Affordable Access

Publisher Website

Risk Factors for Colonization With Multidrug-Resistant Bacteria in Urban and Rural Communities in Kenya: An Antimicrobial Resistance in Communities and Hospitals (ARCH) Study.

  • Caudell, Mark A1
  • Ayodo, Charchil2
  • Ita, Teresa2
  • Smith, Rachel M3
  • Luvsansharav, Ulzii-Orshikh3
  • Styczynski, Ashley R3
  • Ramay, Brooke M1, 4
  • Kariuki, Samuel5
  • Palmer, Guy H1, 2, 6
  • Call, Douglas R1
  • Omulo, Sylvia1, 2, 6
  • 1 Paul G. Allen School for Global Health, Washington State University, Pullman, Washington, USA.
  • 2 Washington State University Global Health-Kenya, Nairobi, Kenya. , (Kenya)
  • 3 Division of Healthcare Quality Promotion, US Centers for Disease Control and Prevention, Atlanta, Georgia, USA. , (Georgia)
  • 4 Center for Health Studies, Universidad del Valle de Guatemala, Guatemala City, Guatemala. , (Guatemala)
  • 5 Kenya Medical Research Institute, Nairobi, Kenya. , (Kenya)
  • 6 University of Nairobi Institute of Tropical and Infectious Diseases, Nairobi, Kenya. , (Kenya)
Published Article
Clinical Infectious Diseases
Oxford University Press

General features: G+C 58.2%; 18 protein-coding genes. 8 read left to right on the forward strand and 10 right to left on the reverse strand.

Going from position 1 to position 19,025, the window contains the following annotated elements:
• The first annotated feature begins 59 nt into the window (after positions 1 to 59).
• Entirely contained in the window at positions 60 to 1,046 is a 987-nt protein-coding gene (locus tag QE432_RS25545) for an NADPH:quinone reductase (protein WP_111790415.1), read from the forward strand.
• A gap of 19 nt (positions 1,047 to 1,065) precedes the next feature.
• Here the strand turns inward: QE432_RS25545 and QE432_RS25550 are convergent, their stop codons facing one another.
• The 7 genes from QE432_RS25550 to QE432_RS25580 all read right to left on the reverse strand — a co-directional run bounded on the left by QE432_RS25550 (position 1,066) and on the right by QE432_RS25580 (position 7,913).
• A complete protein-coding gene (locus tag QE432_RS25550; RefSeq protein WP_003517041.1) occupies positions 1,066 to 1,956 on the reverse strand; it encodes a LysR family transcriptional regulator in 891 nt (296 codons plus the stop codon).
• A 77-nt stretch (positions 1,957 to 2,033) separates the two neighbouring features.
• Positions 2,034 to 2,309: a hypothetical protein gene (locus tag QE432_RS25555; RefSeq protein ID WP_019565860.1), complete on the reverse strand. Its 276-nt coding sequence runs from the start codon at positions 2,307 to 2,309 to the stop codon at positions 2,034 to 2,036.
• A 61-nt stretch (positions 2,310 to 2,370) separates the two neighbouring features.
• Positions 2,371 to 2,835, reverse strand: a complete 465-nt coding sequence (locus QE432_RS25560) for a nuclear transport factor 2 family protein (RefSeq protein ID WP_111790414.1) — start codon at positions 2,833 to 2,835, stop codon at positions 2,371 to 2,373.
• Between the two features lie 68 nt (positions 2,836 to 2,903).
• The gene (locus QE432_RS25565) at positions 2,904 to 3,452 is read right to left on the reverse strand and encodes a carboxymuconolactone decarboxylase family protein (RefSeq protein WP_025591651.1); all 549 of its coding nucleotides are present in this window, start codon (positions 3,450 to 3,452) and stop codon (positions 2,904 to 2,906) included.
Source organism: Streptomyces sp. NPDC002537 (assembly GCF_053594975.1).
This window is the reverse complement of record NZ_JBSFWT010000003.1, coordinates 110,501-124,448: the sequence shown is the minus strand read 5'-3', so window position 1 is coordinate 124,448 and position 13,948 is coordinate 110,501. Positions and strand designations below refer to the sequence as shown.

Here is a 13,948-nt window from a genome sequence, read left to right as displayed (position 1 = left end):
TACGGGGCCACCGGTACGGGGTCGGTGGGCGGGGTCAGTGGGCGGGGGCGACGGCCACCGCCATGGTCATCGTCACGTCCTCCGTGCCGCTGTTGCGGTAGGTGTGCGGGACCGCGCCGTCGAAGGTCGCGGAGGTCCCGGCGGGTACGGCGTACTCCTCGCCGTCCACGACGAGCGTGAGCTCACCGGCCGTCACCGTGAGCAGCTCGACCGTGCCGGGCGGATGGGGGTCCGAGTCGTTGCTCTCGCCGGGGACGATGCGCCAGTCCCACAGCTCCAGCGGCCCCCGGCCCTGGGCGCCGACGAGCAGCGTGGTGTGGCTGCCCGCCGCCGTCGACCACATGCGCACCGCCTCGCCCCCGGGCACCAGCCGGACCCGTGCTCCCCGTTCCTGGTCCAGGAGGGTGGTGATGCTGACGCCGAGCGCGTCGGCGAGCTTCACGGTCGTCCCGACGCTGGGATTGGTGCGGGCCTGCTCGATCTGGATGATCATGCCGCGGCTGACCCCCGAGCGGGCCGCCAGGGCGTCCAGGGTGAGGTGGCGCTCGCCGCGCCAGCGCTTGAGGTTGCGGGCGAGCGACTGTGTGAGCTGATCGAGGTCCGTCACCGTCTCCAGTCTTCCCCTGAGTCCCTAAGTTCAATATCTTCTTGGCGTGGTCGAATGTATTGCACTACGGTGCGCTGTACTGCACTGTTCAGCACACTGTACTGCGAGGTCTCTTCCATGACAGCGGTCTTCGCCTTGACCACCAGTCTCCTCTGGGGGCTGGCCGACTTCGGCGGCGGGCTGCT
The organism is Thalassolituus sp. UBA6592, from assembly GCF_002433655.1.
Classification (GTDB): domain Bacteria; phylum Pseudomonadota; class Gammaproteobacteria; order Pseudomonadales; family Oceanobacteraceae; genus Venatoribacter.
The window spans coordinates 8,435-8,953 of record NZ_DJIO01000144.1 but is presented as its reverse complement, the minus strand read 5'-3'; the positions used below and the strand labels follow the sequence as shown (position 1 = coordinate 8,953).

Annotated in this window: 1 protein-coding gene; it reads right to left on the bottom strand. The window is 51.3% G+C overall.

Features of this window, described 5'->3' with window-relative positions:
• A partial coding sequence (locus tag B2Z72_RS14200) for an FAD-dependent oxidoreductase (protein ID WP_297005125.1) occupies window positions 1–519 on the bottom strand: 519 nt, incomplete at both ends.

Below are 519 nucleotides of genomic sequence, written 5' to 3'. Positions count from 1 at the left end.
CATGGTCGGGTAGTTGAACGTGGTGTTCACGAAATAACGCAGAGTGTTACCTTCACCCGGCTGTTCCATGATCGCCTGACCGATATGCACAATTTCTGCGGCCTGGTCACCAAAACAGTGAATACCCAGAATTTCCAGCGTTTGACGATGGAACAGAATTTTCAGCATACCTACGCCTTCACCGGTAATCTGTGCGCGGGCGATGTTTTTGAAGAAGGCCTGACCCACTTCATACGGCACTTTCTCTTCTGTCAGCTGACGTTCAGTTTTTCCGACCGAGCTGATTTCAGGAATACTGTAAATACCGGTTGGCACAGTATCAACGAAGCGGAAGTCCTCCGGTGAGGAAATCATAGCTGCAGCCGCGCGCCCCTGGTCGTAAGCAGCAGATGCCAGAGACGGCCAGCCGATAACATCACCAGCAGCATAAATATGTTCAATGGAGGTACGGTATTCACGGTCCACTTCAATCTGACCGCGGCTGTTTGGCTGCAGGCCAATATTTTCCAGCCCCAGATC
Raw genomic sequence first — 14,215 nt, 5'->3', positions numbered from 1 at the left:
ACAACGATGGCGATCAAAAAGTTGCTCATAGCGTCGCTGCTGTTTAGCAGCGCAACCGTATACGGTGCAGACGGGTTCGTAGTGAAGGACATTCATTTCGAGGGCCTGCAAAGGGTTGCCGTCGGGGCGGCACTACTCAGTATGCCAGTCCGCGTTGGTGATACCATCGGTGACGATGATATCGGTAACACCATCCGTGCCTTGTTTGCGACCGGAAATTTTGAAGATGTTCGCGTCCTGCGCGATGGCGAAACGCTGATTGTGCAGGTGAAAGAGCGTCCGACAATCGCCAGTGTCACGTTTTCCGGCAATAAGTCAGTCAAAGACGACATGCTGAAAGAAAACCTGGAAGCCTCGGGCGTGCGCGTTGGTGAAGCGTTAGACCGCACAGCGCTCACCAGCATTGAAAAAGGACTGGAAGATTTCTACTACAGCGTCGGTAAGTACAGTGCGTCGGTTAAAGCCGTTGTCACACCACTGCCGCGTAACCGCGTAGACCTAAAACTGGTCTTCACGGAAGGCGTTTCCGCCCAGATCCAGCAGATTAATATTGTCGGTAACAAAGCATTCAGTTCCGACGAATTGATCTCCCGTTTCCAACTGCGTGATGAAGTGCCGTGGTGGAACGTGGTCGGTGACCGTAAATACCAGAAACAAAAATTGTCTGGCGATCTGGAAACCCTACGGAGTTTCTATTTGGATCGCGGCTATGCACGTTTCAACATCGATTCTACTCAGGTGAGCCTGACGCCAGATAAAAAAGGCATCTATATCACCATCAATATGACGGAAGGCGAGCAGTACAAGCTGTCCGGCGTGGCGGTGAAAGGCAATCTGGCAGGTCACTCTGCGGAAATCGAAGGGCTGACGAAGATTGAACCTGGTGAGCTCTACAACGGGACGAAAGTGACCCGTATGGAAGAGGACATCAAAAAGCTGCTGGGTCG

Publication Date
Jul 05, 2023
Suppl 1
DOI: 10.1093/cid/ciad223
PMID: 37406050


Colonization with antimicrobial-resistant bacteria increases the risk of drug-resistant infections. We identified risk factors potentially associated with human colonization with extended-spectrum cephalosporin-resistant Enterobacterales (ESCrE) in low-income urban and rural communities in Kenya. Fecal specimens, demographic and socioeconomic data were collected cross-sectionally from clustered random samples of respondents in urban (Kibera, Nairobi County) and rural (Asembo, Siaya County) communities between January 2019 and March 2020. Presumptive ESCrE isolates were confirmed and tested for antibiotic susceptibility using the VITEK2 instrument. We used a path analytic model to identify potential risk factors for colonization with ESCrE. Only 1 participant was included per household to minimize household cluster effects. Stool samples from 1148 adults (aged ≥18 years) and 268 children (aged <5 years) were analyzed. The likelihood of colonization increased by 12% with increasing visits to hospitals and clinics. Furthermore, individuals who kept poultry were 57% more likely to be colonized with ESCrE than those who did not. Respondents' sex, age, use of improved toilet facilities, and residence in a rural or urban community were associated with healthcare contact patterns and/or poultry keeping and may indirectly affect ESCrE colonization. Prior antibiotic use was not significantly associated with ESCrE colonization in our analysis. The risk factors associated with ESCrE colonization in communities include healthcare- and community-related factors, indicating that efforts to control antimicrobial resistance in community settings must include community- and hospital-level interventions. © The Author(s) 2023. Published by Oxford University Press on behalf of Infectious Diseases Society of America.

Report this publication


Seen <100 times